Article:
Barons blitz Cocalico

By on October 4, 2017
Cocalico’s Brandon Brubaker (25) and Nik Anderson (58) try to bring down Manheim Central QB Evan Simon during Friday’s showdown in Denver. Photo by Denise Mitchell

Cocalico’s Brandon Brubaker (25) and Nik Anderson (58) try to bring down Manheim Central QB Evan Simon during Friday’s showdown in Denver. Photo by Denise Mitchell

Second-half surge lifts Manheim to big 17-7 win

Manheim Central Coach Dave Hahn isn’t fooled by how simple and plain Cocalico’s veer offense appears to be. It can be subtly intricate, and if you are not focused on playing sound, assignment football, you will get burned.

With that in mind, Hahn and the Barons simplified things defensively Friday night in Denver as the two undefeated teams locked horns once again. And the results were impressive to say the least.

The Barons shut down the L-L League’s top offense, holding Cocalico to a season-low 194 yards in total offense, including just 166 on the ground. And, Cocalico’s bruising fullback Brandon Brubaker, a 2,000-yard career rusher, was limited to just 31 yards on six carries.

With that kind of defensive performance, the Central offense eventually took over in the second half, breaking a 7-7 tie with 10-unanswered points down the stretch to earn an impressive 17-7 victory over the Eagles.

Tyler Flick, who rushed for 110 yards on 20 carries, broke the 7-7 tie with a two-yard plunge midway through the third quarter to put the Barons ahead to stay. Niko Gavala’s 31 yard field goal with 8:59 to go sealed it as the Barons improved to 5-0 (2-0 section) while handing Cocalico (4-1, 1-1) its first loss.

“We took a lot out of the defensive package and we just played,” Hahn said of his team’s defensive effort following the win. “We took less out so you are not thinking as much. You got to play fast, you got to play physical with this team…you got to be discipline and the secondary has to keep an eye on the receivers. You cannot get your eyes caught in the backfield because you’ll get beat every time. Tonight, they did that. They were fantastic.”

Actually, the Barons were fantastic on both sides of the ball in the second half. Offensively, they went on long, time-consuming drives by pounding the football. Their first two possessions produced points, and their third and final drive resulted in three first downs to run out the clock.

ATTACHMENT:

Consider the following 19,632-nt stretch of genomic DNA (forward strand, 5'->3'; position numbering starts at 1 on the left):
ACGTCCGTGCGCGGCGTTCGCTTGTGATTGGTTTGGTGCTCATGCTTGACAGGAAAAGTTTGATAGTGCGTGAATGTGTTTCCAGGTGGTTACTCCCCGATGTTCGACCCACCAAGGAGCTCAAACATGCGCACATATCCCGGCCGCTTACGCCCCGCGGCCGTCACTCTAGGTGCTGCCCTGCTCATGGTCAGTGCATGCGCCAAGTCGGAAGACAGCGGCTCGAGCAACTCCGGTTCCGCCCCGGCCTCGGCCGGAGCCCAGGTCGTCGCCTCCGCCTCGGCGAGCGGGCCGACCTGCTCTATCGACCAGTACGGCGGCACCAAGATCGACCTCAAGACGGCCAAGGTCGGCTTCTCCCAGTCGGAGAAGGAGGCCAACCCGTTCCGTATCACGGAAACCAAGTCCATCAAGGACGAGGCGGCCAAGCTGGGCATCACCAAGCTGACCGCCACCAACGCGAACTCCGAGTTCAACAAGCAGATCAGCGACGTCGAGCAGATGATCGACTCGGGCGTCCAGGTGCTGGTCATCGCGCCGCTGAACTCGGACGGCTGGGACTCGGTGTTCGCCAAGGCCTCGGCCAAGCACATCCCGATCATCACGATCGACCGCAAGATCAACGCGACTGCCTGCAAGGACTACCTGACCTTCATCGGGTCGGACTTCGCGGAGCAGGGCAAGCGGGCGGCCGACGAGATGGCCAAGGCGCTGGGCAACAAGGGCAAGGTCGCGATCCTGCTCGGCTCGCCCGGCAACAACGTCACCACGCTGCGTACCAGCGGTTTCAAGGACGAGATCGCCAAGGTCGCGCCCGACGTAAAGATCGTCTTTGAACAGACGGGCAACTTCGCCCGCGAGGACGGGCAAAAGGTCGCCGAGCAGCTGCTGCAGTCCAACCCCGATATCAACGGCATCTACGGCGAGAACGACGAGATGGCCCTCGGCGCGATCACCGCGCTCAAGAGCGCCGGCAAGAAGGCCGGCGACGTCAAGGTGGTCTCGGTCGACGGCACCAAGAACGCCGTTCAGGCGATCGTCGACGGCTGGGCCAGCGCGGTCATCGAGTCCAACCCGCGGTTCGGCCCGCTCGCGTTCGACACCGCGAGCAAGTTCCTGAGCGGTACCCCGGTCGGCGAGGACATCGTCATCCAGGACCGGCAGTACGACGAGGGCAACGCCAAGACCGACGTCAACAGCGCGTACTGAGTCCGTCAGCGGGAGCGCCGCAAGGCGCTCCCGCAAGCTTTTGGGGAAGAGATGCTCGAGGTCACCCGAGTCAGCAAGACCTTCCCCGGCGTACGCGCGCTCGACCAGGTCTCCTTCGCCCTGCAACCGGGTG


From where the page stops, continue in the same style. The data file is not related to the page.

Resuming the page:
“We ran our ‘jumbo package,’” Hahn said of his second-half offensive attack. “We just wanted to get more guys into the game and just pound them. I think getting a little bit more physical with them and taking it to them kind of tired them out. You saw them trying to get guys in and out, and we were getting them back on their heels, which allowed us to continue to run the ball. I think doing that was good on our part.”

“Manheim just played quicker, faster, they got off their blocks and we didn’t stay on our blocks, we didn’t get off our blocks…they just were much more aggressive in the second half and we had some breakdowns with some dumb penalties, undisciplined reads,” Cocalico Coach Dave Gingrich said. “The second half they just seemed to play a little harder than we did and that’s my responsibility to get our kids to play hard. We just didn’t play as fast as they did in the second half.”

“I don’t think I called a very good game but offensively (the Barons) did a nice job. They really just attacked and we kind of stood back and waited. I don’t know why we waited for things, and we were just very indecisive. We’ll have to look at the film and make the corrections on the indecisiveness. We were just kind of waiting, and you can’t wait against a team like that. They will just take it to you.”